Vail Daily letter: Emergent, urgent care
Reader Joyce Pfaff astutely identified an important issue in American medicine (Letters to the Editor, Oct. 6): expanding choices for where to get care means having to familiarize yourself with the landscape so that when the time comes, you’ll know your options.
Centura Health opened the Emergency and Urgent Care Center in Avon, where I serve as a physician and the medical director, precisely because we see the opportunity to deliver emergent and urgent services through a new model that takes the guesswork and stress out of choosing where to go when time is tight. (By the way, the term “emergent,” which Ms. Pfaff asked about, is simply an adjective we sometimes use for “emergency.”)
Like a traditional emergency department, our center is open 24/7 and always staffed by board-certified emergency physicians and equipped with lab and imaging equipment. The difference is that patients are billed only for the level of service received, and this determination is based on well-established criteria which account for the individual needs of each patient and the extent of services provided. Other emergency departments can’t offer this flexibility; they charge at emergency levels regardless of the severity of the issue, which can have significant financial consequences even for insured patients.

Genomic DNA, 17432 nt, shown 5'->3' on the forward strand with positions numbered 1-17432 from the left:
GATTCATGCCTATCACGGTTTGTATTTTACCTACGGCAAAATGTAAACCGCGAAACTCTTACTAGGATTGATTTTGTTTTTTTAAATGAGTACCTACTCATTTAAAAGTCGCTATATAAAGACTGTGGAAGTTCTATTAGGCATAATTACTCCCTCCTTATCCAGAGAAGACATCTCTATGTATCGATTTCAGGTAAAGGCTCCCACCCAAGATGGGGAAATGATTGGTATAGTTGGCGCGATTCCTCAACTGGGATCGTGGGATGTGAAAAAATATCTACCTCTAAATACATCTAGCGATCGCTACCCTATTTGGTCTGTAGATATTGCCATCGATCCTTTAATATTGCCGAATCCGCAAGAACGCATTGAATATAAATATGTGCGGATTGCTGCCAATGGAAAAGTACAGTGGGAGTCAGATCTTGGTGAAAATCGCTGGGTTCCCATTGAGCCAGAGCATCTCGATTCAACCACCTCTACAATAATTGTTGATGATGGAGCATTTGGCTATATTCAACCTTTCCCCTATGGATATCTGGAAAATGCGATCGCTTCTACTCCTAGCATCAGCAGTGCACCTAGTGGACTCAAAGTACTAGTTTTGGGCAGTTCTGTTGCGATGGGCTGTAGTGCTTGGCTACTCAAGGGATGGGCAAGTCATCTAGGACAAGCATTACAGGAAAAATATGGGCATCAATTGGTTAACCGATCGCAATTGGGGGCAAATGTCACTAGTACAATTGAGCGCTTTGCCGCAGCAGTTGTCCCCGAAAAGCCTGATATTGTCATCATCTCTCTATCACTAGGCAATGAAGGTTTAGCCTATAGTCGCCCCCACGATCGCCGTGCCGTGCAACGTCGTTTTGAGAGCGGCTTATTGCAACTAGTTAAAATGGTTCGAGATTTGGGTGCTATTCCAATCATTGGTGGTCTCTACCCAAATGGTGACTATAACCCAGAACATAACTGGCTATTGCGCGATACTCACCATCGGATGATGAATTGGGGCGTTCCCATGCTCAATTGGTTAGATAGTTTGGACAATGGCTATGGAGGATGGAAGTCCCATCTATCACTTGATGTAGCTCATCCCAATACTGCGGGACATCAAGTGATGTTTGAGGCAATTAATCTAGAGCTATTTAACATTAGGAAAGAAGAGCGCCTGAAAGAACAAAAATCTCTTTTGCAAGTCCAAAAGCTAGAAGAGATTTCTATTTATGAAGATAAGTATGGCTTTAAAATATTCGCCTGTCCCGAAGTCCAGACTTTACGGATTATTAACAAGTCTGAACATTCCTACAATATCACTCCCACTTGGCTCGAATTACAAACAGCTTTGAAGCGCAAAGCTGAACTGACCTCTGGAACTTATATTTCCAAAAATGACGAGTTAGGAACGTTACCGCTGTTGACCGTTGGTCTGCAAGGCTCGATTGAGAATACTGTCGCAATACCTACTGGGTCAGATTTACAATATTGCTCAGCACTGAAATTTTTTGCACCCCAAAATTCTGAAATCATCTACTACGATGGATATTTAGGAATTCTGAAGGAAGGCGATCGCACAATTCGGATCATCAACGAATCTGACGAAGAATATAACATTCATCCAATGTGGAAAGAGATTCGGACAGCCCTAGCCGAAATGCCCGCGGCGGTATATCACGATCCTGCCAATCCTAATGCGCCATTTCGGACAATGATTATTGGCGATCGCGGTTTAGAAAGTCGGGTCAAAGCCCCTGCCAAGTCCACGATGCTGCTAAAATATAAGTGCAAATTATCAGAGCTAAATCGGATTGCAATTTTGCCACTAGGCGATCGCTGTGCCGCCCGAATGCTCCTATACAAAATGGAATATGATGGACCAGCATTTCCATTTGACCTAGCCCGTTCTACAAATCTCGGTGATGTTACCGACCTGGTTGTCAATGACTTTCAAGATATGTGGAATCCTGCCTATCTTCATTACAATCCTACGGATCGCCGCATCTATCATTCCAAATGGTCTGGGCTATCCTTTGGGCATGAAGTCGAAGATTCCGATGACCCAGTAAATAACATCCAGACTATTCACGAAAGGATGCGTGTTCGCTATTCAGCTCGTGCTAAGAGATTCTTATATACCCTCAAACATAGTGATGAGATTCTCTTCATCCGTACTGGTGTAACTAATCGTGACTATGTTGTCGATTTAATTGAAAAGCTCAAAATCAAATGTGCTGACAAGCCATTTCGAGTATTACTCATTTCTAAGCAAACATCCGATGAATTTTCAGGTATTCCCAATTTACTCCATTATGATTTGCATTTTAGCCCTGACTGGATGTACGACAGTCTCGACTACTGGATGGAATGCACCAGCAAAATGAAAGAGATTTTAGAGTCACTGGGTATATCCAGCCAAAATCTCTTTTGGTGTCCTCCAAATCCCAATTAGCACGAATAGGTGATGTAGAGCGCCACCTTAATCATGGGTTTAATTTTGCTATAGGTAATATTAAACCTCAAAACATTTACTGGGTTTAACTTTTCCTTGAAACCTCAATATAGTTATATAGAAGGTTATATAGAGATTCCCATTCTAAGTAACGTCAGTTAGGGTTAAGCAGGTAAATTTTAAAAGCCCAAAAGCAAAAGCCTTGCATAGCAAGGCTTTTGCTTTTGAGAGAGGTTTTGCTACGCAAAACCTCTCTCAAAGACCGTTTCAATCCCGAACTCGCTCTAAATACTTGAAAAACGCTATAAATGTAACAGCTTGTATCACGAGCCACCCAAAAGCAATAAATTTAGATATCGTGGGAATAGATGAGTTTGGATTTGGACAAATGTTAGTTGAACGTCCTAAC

Beyond that, my top advice is to engage in preventive health measures and maintain a solid working relationship with a primary care provider. If you need a primary provider in the valley, then a good way to start is with the “find a doctor” feature at centura.org.
If you do have an unexpected need, then I hope you’ll come see us at the Emergency and Urgent Care Center because expecting the unexpected is what we do.
Jack Gervais, MD
Medical director, Centura Health Emergency & Urgent Care Center
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